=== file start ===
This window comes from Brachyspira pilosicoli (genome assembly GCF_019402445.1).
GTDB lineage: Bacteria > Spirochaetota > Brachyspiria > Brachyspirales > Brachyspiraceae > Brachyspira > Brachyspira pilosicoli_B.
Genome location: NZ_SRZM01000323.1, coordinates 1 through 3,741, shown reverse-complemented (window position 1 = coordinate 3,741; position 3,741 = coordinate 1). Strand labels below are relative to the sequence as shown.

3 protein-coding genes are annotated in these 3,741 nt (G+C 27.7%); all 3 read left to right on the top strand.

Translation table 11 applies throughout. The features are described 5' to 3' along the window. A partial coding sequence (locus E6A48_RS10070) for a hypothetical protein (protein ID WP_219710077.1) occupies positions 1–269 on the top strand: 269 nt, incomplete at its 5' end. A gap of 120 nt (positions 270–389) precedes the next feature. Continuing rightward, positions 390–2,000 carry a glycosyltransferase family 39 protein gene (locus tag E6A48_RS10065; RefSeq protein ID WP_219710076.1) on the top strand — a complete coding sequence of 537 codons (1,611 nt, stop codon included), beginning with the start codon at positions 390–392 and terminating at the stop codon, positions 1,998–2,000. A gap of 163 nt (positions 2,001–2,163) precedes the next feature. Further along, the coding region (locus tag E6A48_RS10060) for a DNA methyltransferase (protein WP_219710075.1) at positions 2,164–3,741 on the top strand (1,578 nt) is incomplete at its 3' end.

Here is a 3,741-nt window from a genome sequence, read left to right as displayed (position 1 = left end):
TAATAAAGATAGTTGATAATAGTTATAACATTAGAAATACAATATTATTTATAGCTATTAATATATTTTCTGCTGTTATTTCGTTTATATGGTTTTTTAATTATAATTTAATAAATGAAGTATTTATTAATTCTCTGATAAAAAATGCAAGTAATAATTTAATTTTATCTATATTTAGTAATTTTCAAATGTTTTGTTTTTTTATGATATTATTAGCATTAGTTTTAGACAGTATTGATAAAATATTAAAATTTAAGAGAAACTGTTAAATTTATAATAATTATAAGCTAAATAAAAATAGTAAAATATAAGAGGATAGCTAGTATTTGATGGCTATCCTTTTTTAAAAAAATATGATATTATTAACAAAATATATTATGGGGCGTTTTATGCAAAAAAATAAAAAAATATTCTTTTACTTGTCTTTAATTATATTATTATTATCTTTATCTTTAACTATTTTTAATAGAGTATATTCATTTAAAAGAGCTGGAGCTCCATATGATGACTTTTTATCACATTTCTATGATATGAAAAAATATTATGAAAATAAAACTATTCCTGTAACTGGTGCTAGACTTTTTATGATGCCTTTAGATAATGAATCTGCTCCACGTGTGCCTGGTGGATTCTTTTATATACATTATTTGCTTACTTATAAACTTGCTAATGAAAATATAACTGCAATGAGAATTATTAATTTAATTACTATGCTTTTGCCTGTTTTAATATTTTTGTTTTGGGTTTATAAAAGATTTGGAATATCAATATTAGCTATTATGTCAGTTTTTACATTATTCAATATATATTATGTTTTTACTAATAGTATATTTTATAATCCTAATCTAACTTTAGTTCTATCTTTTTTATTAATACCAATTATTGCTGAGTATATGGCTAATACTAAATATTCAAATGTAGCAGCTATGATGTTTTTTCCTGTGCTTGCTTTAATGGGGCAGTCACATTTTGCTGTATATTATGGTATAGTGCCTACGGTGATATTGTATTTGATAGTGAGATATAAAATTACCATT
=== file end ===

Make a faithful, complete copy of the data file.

This window comes from Brachyspira pilosicoli (genome assembly GCF_019402445.1).
GTDB lineage: Bacteria > Spirochaetota > Brachyspiria > Brachyspirales > Brachyspiraceae > Brachyspira > Brachyspira pilosicoli_B.
Genome location: NZ_SRZM01000323.1, coordinates 1 through 3,741, shown reverse-complemented (window position 1 = coordinate 3,741; position 3,741 = coordinate 1). Strand labels below are relative to the sequence as shown.

3 protein-coding genes are annotated in these 3,741 nt (G+C 27.7%); all 3 read left to right on the top strand.

Translation table 11 applies throughout. The features are described 5' to 3' along the window. A partial coding sequence (locus E6A48_RS10070) for a hypothetical protein (protein ID WP_219710077.1) occupies positions 1–269 on the top strand: 269 nt, incomplete at its 5' end. A gap of 120 nt (positions 270–389) precedes the next feature. Continuing rightward, positions 390–2,000 carry a glycosyltransferase family 39 protein gene (locus tag E6A48_RS10065; RefSeq protein ID WP_219710076.1) on the top strand — a complete coding sequence of 537 codons (1,611 nt, stop codon included), beginning with the start codon at positions 390–392 and terminating at the stop codon, positions 1,998–2,000. A gap of 163 nt (positions 2,001–2,163) precedes the next feature. Further along, the coding region (locus tag E6A48_RS10060) for a DNA methyltransferase (protein WP_219710075.1) at positions 2,164–3,741 on the top strand (1,578 nt) is incomplete at its 3' end.

Here is a 3,741-nt window from a genome sequence, read left to right as displayed (position 1 = left end):
TAATAAAGATAGTTGATAATAGTTATAACATTAGAAATACAATATTATTTATAGCTATTAATATATTTTCTGCTGTTATTTCGTTTATATGGTTTTTTAATTATAATTTAATAAATGAAGTATTTATTAATTCTCTGATAAAAAATGCAAGTAATAATTTAATTTTATCTATATTTAGTAATTTTCAAATGTTTTGTTTTTTTATGATATTATTAGCATTAGTTTTAGACAGTATTGATAAAATATTAAAATTTAAGAGAAACTGTTAAATTTATAATAATTATAAGCTAAATAAAAATAGTAAAATATAAGAGGATAGCTAGTATTTGATGGCTATCCTTTTTTAAAAAAATATGATATTATTAACAAAATATATTATGGGGCGTTTTATGCAAAAAAATAAAAAAATATTCTTTTACTTGTCTTTAATTATATTATTATTATCTTTATCTTTAACTATTTTTAATAGAGTATATTCATTTAAAAGAGCTGGAGCTCCATATGATGACTTTTTATCACATTTCTATGATATGAAAAAATATTATGAAAATAAAACTATTCCTGTAACTGGTGCTAGACTTTTTATGATGCCTTTAGATAATGAATCTGCTCCACGTGTGCCTGGTGGATTCTTTTATATACATTATTTGCTTACTTATAAACTTGCTAATGAAAATATAACTGCAATGAGAATTATTAATTTAATTACTATGCTTTTGCCTGTTTTAATATTTTTGTTTTGGGTTTATAAAAGATTTGGAATATCAATATTAGCTATTATGTCAGTTTTTACATTATTCAATATATATTATGTTTTTACTAATAGTATATTTTATAATCCTAATCTAACTTTAGTTCTATCTTTTTTATTAATACCAATTATTGCTGAGTATATGGCTAATACTAAATATTCAAATGTAGCAGCTATGATGTTTTTTCCTGTGCTTGCTTTAATGGGGCAGTCACATTTTGCTGTATATTATGGTATAGTGCCTACGGTGATATTGTATTTGATAGTGAGATATAAAATTACCATT